Lottery stays on ballot | Arkansas Blog

Thursday, October 16, 2008

Lottery stays on ballot

Posted By on Thu, Oct 16, 2008 at 12:13 PM

Word from a Bill Halter spokesman is that the state Supreme Court has voted 6-0 to reject a complaint to remove the lottery amendment from the Nov. 4 ballot. New Justice Elana Wills did not participate.

Here's the decision.

The court said the ballot title was sufficient and a rewording of the lottery prohibition in the Constitution did not amount to its repeal. It said voters can understand what the phrase state lottery means. (Opponents had argued it could open the door to many unanticipated forms of gambling.)

But, finally, about casinos. The court didn't resolve the question of whether they are a lottery, and thus permissible only by the state if this amendment is adopted, or already a matter left up to the legislature. Read the tea leaves:

We have said that the Constitution does not invalidate every statute that makes gambling legal; it forbids only the legalization of lotteries and lottery tickets. Once again, we have held that, except as to lotteries, the Constitution left to the General Assembly the question of permitting, prohibiting, or regulating gambling.  “Lottery” as defined in Burks v. Harris, does not include every game of chance. A lottery is a species of gaming, which may be defined as a scheme for the distribution of prizes by chance among persons who have paid, or agreed to pay, a valuable consideration for the chance to obtain a prize. It is essential to a lottery that the winners be determined by chance alone.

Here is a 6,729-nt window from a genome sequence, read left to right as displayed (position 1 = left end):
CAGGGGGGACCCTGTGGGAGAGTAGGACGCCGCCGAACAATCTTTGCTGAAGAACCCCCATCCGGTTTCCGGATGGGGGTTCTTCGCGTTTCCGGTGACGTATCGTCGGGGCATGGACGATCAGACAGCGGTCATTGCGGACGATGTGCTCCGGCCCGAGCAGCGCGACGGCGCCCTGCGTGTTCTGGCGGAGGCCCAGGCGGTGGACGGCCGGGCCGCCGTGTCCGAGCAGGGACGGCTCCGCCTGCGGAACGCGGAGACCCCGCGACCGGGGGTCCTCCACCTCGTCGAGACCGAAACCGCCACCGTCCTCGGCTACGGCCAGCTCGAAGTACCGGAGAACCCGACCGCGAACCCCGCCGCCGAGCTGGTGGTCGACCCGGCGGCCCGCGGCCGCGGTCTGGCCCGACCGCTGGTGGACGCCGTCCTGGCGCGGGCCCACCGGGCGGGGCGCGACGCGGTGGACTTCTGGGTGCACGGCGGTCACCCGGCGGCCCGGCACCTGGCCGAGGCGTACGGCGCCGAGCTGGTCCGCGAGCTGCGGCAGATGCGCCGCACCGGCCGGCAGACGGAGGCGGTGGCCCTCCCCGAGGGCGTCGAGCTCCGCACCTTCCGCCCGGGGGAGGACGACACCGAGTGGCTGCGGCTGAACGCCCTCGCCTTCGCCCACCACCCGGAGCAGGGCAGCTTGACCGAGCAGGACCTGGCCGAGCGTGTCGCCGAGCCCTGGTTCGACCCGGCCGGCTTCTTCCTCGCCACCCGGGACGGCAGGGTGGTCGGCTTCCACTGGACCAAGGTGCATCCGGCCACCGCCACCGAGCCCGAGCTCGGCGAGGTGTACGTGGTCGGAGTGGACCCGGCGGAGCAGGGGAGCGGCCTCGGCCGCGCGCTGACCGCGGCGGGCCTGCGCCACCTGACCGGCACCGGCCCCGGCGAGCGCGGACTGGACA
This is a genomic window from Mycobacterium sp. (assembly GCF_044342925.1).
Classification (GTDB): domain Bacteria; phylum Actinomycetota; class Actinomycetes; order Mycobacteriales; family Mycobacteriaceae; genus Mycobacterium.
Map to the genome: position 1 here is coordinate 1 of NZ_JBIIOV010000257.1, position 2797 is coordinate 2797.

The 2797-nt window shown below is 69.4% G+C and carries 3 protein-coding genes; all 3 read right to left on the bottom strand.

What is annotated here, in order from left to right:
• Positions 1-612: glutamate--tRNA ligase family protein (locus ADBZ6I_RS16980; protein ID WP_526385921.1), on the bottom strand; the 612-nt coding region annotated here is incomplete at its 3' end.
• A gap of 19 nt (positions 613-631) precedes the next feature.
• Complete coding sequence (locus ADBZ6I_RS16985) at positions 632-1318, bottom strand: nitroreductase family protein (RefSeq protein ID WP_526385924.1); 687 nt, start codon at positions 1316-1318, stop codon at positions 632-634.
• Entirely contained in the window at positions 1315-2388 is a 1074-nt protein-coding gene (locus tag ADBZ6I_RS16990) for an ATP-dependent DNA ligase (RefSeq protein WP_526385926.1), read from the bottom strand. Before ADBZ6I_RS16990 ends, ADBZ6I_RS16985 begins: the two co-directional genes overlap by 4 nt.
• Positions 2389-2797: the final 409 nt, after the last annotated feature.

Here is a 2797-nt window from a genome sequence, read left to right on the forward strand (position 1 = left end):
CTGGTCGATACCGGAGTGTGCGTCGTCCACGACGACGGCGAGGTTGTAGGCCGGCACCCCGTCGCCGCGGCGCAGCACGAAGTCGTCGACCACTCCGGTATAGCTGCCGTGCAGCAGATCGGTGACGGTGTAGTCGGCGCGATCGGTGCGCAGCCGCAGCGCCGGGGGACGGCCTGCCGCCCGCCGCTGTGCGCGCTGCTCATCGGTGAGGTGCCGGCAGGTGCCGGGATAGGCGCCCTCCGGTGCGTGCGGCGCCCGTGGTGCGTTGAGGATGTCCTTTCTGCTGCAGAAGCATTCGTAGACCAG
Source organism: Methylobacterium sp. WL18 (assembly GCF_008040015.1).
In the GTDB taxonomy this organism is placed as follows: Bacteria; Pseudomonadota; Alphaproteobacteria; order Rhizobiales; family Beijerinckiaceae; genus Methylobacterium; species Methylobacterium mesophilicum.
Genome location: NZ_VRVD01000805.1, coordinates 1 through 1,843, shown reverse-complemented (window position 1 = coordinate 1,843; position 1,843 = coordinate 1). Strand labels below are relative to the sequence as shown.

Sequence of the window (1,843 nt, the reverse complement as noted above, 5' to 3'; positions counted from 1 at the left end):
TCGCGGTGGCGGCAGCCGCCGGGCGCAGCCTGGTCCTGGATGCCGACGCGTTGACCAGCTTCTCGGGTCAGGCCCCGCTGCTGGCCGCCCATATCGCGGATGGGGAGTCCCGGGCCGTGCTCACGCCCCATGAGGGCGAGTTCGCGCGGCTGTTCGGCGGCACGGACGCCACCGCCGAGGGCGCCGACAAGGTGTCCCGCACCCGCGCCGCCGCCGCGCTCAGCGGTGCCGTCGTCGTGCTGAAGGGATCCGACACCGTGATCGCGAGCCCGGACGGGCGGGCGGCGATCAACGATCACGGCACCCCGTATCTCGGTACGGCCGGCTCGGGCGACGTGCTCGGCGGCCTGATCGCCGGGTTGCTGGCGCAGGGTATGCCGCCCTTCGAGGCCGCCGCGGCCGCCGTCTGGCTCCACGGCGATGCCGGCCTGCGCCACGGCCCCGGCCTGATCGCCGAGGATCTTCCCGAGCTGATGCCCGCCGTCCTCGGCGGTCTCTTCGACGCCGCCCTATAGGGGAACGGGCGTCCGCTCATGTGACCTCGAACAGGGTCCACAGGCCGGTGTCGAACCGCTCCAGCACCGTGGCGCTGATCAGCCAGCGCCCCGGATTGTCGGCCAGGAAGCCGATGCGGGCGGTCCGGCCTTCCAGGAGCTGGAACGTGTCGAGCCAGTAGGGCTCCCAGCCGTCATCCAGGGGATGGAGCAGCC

Petitioner nonetheless earnestly asserts that there is a possibility that the amendment, if adopted, will be interpreted to permit “casino gaming,” and that this undisclosed risk will give voters serious ground for reflection on how to vote. To support this possibility, he relies upon the Supreme Court of Kansas [which] held that “lottery,” as used in a constitutional amendment permitting state-owned lotteries, was broad enough to include casino gambling. While we held in Parker v. Priest, that voters can readily understand terms such as “state lottery” and “casino gambling,” we have not decided whether “casino gaming” is a type of lottery within the definition of Burks v. Harris, supra. For us to address the issue now would necessarily involve construing the proposed amendment and speculating about its future impact on current laws. As we have said, we cannot engage in the interpretation and construction of the text of the amendment and speculate on future legislation.

At a minimum, they've left room for the existing racino operators to argue that the legislature could expand gambling options to real cards, roulette, craps, etc., without necessarily being seen as running a lottery.

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